The conservative scholar and federal appeals court judge for the seventh circuit Richard Posner brought to bear a flavor of analysis that has won him wide renown in legal and intellectual circles.
I’m not a scholar, but it’s a kind of analysis that I happen to love, called law and economics. Others, like Erick Schonfeld of TechCrunch, have hit back with sound free-speech arguments. Alone, I find them basically persuasive.
But I don’t think Posner can win his argument on his own terms. Even if we remain within the dry, dismal realm of law and economics, Posner’s suggestion that a radically stronger version of copyright might save the traditional news companies and let them carry on as they have is wrong.
Expanding copyright law to bar online access to copyrighted materials without the copyright holder’s consent, or to bar linking to or paraphrasing copyrighted materials without the copyright holder’s consent, might be necessary to keep free riding on content financed by online newspapers from so impairing the incentive to create costly news-gathering operations that news services like Reuters and the Associated Press would become the only professional, nongovernmental sources of news and opinion.
Would would happen if, tomorrow, we woke up and couldn’t link or paraphrase without the consent of the copyright holder? Let’s game it out.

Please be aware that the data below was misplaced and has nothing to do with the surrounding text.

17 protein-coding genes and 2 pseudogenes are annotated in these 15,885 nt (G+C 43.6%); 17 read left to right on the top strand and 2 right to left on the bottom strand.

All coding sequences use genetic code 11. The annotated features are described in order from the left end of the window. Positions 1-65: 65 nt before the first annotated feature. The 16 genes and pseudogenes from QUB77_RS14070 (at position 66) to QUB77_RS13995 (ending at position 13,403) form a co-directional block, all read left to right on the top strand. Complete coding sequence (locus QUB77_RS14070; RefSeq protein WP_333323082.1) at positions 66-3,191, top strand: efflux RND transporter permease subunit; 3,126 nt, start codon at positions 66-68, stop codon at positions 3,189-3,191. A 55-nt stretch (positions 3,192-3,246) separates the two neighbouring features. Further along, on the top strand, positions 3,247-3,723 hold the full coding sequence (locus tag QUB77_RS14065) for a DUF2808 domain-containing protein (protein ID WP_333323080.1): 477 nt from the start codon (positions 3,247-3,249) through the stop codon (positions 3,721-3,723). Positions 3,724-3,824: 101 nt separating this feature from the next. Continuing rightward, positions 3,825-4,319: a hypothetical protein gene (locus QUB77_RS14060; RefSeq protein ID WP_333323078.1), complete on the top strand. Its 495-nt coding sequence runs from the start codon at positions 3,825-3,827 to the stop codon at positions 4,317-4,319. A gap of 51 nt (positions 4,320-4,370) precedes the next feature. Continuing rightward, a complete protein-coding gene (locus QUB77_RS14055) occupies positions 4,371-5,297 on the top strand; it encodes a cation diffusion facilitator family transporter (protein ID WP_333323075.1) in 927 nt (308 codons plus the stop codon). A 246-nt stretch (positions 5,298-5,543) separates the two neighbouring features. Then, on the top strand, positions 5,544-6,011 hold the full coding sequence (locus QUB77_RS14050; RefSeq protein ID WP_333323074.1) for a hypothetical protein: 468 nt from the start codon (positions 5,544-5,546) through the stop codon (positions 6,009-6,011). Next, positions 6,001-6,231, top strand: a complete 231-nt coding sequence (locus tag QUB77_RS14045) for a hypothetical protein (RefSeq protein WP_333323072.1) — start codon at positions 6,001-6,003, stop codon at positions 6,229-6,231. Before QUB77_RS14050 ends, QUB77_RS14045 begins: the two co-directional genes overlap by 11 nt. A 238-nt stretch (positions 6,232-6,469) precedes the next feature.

First, big news companies might rejoice, but their joy would be short-lived. For soon, all across the interwebs, on smaller websites and services, announcements would begin to pop up. Sites like TechCrunch and Talking Points Memo, to name just a couple, would start screaming as loudly as they can, “Please! Link here. Have your discourse about my content if you can’t have it about theirs! We hereby offer blanket permission to link and to paraphrase to anyone and everyone.”
In other words, as George Frink wrote on twitter, the plan “would give enormous competitive advantage to sources granting blanket copyright permission & for all fair-use links.”
As Posner’s beloved Coase theorem holds, “bargaining will lead to an efficient outcome regardless of the initial allocation of property rights.” Now, there are important caveats like zero transactions costs, but again from wikipedia: “While the exact definition of the Coase theorem remains unsettled, there are two issues or claims within the theorem: the results will be efficient and the results in terms of resource allocation will be the same regardless of initial assignments of rights/liabilities.”
So then, of course, medium-sized sites would look in envy at smaller sites’ success. It wouldn’t be long before they too joined in on the fun, grabbing traffic that their bigger, perhaps more prestigious news companies formerly lapped up.
Now, consumers of news would still visit, e.g., the New York Times to get some news. But most of their news—and the opportunity to talk about it and feel like they’re part of the conversation—would come from sites that just aren’t as good as the New York Times. So the world’s aggregate utility would be lower. Which is sad.
But, alas, it wouldn’t be long, once again, before bigger news companies felt left out too. Soon they, too, in most cases, would post the same permissions. Little surprise, right? A few mostly misguided holdouts notwithstanding, the Internet would revert right back to where it started. Free links are the equilibrium—the Nash equilibrium.
Free links will happen. It doesn’t matter whether we start with them and refuse to change because we know better or whether we start without them and quickly all freely alienate our property rights not to be subject to them. I think Posner might actually agree with this analysis. I’d hope that he’d be open to the empirical possibility anyhow.